The following entry is something I wrote during my second weather balloon launch from Costa Rica. Because launches happen weekly every Friday morning, I have now participated in four launches here, going on five tomorrow morning.

January 27, 2017

The above picture was taken during my first ozonesonde launch here in San Jose, Costa Rica. I have participated in launches of ozonesondes before in Austin, as a member of the first team to launch balloons from St. Edward’s. A quick explanation of what we are launching is an instrument that is used to measure ozone attached to a weather balloon filled with helium. There is also a radiosonde attached which has a built in GPS and transmits the data back to the receiving antenna. More details beyond this rough introduction of what ozonesondes are and  where ozonesondes have been launched can be found at physics.valpo.edu/ozone/ or ir.stedwards.edu/natural-sciences/ozone. Here in Costa Rica, they have been doing this for years, and they have these launches down to a science!

I didn’t have an opportunity to take any pictures at today’s launch. Due to the windy conditions, it was all 6 hands on deck to ensure the balloon didn’t hit the grass during gusts. With the strong winds present today, the balloon was bouncing all over the place. As the balloon was being filled, we also had a black bird with a bright yellow tail come swooping in awfully close to the balloon, which could have been bad if it had hit the balloon. (Due to the bird calls I heard in the background and recognized from our field course here in Costa Rica, I believe it was a Montezuma Oropendula- in case any bird enthusiasts were wondering). Maybe I’m exaggerating a tad, but the bird sure did seem very close to one of our heads. Even with the winds, we were able to successfully get the balloon and ozonesonde payload up into the air.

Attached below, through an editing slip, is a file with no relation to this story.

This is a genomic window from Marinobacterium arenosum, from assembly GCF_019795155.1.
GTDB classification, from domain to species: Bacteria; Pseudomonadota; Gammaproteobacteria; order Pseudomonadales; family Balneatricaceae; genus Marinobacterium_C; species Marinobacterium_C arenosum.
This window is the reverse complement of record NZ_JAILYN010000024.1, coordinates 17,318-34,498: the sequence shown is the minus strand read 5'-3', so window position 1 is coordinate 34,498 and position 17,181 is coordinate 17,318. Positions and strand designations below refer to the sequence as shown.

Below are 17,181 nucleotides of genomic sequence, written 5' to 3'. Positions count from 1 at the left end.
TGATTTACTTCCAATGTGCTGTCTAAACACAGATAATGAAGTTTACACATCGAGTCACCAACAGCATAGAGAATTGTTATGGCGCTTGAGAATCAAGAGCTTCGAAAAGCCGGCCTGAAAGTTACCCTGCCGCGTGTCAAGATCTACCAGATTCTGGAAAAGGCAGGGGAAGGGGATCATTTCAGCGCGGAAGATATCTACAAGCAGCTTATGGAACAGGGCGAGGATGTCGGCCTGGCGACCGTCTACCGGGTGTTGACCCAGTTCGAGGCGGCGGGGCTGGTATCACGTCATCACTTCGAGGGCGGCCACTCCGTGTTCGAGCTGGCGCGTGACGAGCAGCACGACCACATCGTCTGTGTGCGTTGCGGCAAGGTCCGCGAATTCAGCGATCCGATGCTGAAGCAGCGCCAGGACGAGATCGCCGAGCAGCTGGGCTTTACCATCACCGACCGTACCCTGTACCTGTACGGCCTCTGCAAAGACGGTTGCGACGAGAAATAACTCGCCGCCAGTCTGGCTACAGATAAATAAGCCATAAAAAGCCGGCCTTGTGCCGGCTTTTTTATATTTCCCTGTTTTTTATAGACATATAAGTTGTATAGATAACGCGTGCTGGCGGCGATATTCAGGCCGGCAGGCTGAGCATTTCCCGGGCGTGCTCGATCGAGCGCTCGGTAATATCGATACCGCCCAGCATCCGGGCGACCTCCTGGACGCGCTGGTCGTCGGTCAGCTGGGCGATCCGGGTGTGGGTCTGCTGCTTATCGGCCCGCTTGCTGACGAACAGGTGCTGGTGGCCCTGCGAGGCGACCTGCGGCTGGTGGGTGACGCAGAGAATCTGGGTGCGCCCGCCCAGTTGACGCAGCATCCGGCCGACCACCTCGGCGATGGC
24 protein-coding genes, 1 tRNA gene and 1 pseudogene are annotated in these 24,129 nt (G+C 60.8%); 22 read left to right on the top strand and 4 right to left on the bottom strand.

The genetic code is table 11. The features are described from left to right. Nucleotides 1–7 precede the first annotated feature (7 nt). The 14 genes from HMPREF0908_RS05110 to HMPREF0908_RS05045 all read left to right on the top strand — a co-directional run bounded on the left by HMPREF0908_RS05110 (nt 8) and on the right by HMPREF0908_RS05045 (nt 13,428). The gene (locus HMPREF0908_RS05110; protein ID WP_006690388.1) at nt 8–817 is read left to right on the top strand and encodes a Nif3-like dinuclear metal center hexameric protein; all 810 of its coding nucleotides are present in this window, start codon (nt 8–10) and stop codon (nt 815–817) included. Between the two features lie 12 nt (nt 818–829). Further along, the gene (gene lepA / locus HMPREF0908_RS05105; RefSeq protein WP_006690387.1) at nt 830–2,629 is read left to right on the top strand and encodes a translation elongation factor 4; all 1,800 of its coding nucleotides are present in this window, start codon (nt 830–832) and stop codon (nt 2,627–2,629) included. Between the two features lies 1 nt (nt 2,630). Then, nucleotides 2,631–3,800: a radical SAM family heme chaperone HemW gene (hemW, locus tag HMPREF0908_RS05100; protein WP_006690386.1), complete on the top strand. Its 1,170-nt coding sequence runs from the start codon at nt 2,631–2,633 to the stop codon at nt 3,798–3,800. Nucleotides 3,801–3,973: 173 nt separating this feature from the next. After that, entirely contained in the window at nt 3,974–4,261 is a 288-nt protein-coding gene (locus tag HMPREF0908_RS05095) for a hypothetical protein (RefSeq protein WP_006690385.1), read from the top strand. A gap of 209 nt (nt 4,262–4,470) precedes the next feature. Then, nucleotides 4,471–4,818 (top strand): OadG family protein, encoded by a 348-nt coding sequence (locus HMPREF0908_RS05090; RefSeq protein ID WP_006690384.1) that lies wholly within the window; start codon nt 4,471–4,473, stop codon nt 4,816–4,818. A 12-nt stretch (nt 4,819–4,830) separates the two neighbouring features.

At my time of writing, the balloon is still ascending, already having observed a sharp notch in low ozone at less than 5km. This notch is a proxy for showing when there is a high spike in sulfur dioxide. Therefore today we can assume the balloon traveled through a plume of volcanic ash. (Below is the ozone profile from the launch). This directly relates to a large part of the research project I am conducting (which originated as research by Kelsey Larson, as a part of the Tropospheric Ozone Pollution Project). The research is aiming to determine whether high concentrations of sulfur dioxide are a result of a nearby active volcano or local/industrial pollutants. More to come in the future on this research and activities happening here in the lovely Costa Rica!

Ozone profile 2017-01-27

-Kelsey Emmons